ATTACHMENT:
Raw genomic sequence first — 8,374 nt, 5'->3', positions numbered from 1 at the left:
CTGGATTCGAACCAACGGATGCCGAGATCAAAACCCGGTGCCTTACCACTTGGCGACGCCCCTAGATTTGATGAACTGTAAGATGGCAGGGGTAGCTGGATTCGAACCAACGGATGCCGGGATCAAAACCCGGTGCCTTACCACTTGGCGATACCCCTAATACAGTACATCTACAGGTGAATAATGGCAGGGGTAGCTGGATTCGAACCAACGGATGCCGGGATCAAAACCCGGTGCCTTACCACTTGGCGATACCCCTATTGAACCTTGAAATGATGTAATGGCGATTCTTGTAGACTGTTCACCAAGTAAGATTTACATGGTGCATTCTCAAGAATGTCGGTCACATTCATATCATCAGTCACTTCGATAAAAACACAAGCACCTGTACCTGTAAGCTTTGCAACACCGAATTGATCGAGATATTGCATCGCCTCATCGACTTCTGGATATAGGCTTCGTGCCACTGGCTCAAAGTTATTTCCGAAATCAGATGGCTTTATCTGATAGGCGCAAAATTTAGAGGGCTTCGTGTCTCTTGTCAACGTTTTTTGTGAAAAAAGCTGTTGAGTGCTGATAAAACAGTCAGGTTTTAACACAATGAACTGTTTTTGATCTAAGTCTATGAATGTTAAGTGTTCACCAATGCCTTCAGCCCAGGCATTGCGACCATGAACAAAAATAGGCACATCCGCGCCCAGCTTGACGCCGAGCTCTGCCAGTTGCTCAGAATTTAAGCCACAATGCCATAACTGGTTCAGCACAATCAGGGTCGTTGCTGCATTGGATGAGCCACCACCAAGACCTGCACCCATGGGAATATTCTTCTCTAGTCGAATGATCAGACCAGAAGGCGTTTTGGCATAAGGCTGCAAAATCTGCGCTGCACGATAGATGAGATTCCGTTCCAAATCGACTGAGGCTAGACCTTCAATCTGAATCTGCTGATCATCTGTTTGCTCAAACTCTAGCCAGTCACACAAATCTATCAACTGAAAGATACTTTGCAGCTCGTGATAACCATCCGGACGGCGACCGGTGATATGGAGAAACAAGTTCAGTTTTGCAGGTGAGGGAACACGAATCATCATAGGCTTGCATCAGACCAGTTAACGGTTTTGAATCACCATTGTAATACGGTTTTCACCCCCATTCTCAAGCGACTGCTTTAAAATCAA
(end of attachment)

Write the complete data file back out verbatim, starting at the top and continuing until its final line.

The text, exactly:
Raw genomic sequence first — 8,374 nt, 5'->3', positions numbered from 1 at the left:
CTGGATTCGAACCAACGGATGCCGAGATCAAAACCCGGTGCCTTACCACTTGGCGACGCCCCTAGATTTGATGAACTGTAAGATGGCAGGGGTAGCTGGATTCGAACCAACGGATGCCGGGATCAAAACCCGGTGCCTTACCACTTGGCGATACCCCTAATACAGTACATCTACAGGTGAATAATGGCAGGGGTAGCTGGATTCGAACCAACGGATGCCGGGATCAAAACCCGGTGCCTTACCACTTGGCGATACCCCTATTGAACCTTGAAATGATGTAATGGCGATTCTTGTAGACTGTTCACCAAGTAAGATTTACATGGTGCATTCTCAAGAATGTCGGTCACATTCATATCATCAGTCACTTCGATAAAAACACAAGCACCTGTACCTGTAAGCTTTGCAACACCGAATTGATCGAGATATTGCATCGCCTCATCGACTTCTGGATATAGGCTTCGTGCCACTGGCTCAAAGTTATTTCCGAAATCAGATGGCTTTATCTGATAGGCGCAAAATTTAGAGGGCTTCGTGTCTCTTGTCAACGTTTTTTGTGAAAAAAGCTGTTGAGTGCTGATAAAACAGTCAGGTTTTAACACAATGAACTGTTTTTGATCTAAGTCTATGAATGTTAAGTGTTCACCAATGCCTTCAGCCCAGGCATTGCGACCATGAACAAAAATAGGCACATCCGCGCCCAGCTTGACGCCGAGCTCTGCCAGTTGCTCAGAATTTAAGCCACAATGCCATAACTGGTTCAGCACAATCAGGGTCGTTGCTGCATTGGATGAGCCACCACCAAGACCTGCACCCATGGGAATATTCTTCTCTAGTCGAATGATCAGACCAGAAGGCGTTTTGGCATAAGGCTGCAAAATCTGCGCTGCACGATAGATGAGATTCCGTTCCAAATCGACTGAGGCTAGACCTTCAATCTGAATCTGCTGATCATCTGTTTGCTCAAACTCTAGCCAGTCACACAAATCTATCAACTGAAAGATACTTTGCAGCTCGTGATAACCATCCGGACGGCGACCGGTGATATGGAGAAACAAGTTCAGTTTTGCAGGTGAGGGAACACGAATCATCATAGGCTTGCATCAGACCAGTTAACGGTTTTGAATCACCATTGTAATACGGTTTTCACCCCCATTCTCAAGCGACTGCTTTAAAATCAA